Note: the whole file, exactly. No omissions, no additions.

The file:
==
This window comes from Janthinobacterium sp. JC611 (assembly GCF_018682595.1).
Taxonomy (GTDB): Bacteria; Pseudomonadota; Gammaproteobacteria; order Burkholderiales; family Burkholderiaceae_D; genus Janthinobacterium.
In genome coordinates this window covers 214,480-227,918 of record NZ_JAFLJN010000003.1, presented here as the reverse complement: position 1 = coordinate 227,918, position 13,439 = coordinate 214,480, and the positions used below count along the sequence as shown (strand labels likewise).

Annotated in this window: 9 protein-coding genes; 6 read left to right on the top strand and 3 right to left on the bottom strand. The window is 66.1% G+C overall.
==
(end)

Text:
This window comes from Janthinobacterium sp. JC611 (assembly GCF_018682595.1).
Taxonomy (GTDB): Bacteria; Pseudomonadota; Gammaproteobacteria; order Burkholderiales; family Burkholderiaceae_D; genus Janthinobacterium.
In genome coordinates this window covers 214,480-227,918 of record NZ_JAFLJN010000003.1, presented here as the reverse complement: position 1 = coordinate 227,918, position 13,439 = coordinate 214,480, and the positions used below count along the sequence as shown (strand labels likewise).

Annotated in this window: 9 protein-coding genes; 6 read left to right on the top strand and 3 right to left on the bottom strand. The window is 66.1% G+C overall.